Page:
Then, an aqueous electrolyte containing 0.035 M LiTFSI was introduced into the cell and purged with N2 gas for 10 min before adding 4 g of the MMA-(PEO)475 monomer provided by Sigma Aldrich (St. Louis, MO, USA). It can be noticed that no initiator was added into the solution. The copolymer-embedded TiO2nt was obtained by cyclic voltammetry (CV) using the as-prepared TiO2nt layers as the working electrode and a Pt grid as the counter electrode. The CV curves were carried out in the potential window ranging from −0.4 to −2.5 V vs Hg/Hg2SO4, K2SO4 (saturated) with the scan rate of 25 mV/s. The number of cycles was varied from 1 to 10 in order to observe the influence of cycle number on the polymer electrolyte layers. After electropolymerization, the samples were dried at room temperature to evaporate part of the residual water. The morphology of the copolymer-embedded TiO2nt was studied by SEM and TEM analyses using a JEOL 6320 F SEM and a JEOL 2010 F TEM (JEOL Ltd., Akishima, Tokyo, Japan). XPS measurements were carried out with a Kratos Axis Ultra spectrometer (Kratos Analytical Ltd., Manchester, UK), using focused monochromated Al Kα radiation (hν = 1,486.6 eV). The XPS spectrometer was directly connected to an argon dry box through a transfer chamber to avoid moisture/air exposure of the samples. The analyzed area of each sample was 300 μm × 700 μm. Peaks were recorded with constant pass energy of 20 eV. The pressure in the analysis chamber was around 5 × 10−8 Pa. Short acquisition time spectra were recorded before and after each normal experiment to check that the samples did not suffer from degradation under the X-ray beam during measurements. Peak assignments were made with respect to experimental reference compounds, namely bulk anatase and/or rutile TiO2. The binding energy scale was calibrated from hydrocarbon contamination using the C 1 s peak at 285.0 eV. Core peaks were analyzed using a non-linear Shirley-type background. The peak positions and areas were optimized by a weighted least-square fitting method using 70% Gaussian and 30% Lorentzian line shapes. Quantification was performed on the basis of Scofield's relative sensitivity factors.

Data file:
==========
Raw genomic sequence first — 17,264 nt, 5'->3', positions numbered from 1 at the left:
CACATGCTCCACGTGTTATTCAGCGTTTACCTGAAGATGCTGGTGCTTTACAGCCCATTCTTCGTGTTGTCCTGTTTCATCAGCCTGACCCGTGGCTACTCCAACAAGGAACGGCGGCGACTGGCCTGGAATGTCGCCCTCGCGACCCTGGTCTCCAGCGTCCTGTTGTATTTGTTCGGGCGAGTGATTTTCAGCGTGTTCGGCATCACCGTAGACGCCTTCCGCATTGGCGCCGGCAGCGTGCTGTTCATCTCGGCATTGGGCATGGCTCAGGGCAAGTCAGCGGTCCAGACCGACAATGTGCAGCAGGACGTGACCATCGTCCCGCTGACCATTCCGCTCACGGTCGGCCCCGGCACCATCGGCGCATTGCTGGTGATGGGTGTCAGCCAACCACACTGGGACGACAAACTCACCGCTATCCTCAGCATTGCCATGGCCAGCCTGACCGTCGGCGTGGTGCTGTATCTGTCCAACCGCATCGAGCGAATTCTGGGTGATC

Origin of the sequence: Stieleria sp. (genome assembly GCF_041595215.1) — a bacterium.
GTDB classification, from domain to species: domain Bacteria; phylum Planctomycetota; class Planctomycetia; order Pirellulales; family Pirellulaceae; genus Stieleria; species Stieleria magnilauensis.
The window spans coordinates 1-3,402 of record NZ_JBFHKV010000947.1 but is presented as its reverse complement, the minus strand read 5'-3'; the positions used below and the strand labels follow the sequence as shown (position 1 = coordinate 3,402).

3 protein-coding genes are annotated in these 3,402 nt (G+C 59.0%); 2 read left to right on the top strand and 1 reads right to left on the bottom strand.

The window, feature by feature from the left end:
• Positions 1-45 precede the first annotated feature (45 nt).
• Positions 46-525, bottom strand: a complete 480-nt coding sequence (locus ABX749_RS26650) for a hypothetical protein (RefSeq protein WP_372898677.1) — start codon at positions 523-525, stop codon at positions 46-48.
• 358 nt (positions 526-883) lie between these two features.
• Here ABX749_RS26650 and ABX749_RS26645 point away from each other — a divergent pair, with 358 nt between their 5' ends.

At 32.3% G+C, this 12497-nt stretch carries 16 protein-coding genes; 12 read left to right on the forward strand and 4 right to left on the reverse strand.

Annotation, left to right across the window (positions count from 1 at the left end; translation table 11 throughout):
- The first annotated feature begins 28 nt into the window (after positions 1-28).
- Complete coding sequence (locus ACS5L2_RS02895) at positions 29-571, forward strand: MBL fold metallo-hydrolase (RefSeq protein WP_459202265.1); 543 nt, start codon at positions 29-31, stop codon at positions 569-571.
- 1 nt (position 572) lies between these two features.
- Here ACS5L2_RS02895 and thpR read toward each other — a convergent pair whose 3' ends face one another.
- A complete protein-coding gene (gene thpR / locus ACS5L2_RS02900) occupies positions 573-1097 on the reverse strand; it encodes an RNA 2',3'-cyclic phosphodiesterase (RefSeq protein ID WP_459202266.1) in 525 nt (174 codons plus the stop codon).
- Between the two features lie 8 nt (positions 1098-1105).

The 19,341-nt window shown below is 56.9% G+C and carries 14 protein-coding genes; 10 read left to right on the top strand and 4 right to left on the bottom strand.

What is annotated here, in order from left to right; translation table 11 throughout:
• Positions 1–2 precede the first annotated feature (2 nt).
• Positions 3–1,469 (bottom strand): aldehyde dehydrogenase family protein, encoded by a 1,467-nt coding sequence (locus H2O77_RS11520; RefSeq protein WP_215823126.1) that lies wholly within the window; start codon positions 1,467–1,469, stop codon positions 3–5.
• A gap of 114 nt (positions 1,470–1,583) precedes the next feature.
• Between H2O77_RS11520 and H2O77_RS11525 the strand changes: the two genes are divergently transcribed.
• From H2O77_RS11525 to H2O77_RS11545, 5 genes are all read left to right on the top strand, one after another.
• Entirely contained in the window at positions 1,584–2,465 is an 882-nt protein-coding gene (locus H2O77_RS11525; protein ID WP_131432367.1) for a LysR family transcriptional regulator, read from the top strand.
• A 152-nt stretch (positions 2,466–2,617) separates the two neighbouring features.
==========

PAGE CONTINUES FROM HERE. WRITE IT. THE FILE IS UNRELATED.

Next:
Results and discussion
Thickness of nanotube walls and inner diameters of tubes
Number of cycles
Thickness of nanotube walls (nm)
Inner diameter of nanotubes (nm)
The highly conformal electrodeposition of copolymer electrolyte has been successfully achieved on titania nanotubes. It is demonstrated that control of the electropolymerization parameters allows to homogeneously cover the nanostructures without closing the tubes. By this technique, the copolymer-embedded titania nanotubes retain the 3D structure which is advantageous for the further fabrication on high-performance 3D microbatteries.
We acknowledge the French Ministry of Education, C'Nano PACA, Région PACA, and ANR JCJC number 2010 910 01 for financial support. We would like to thank Serge Nitsche and Damien Chaudanson from the electron microscopy service of CINaM Laboratory (UMR 7325) for their assistance in obtaining SEM images.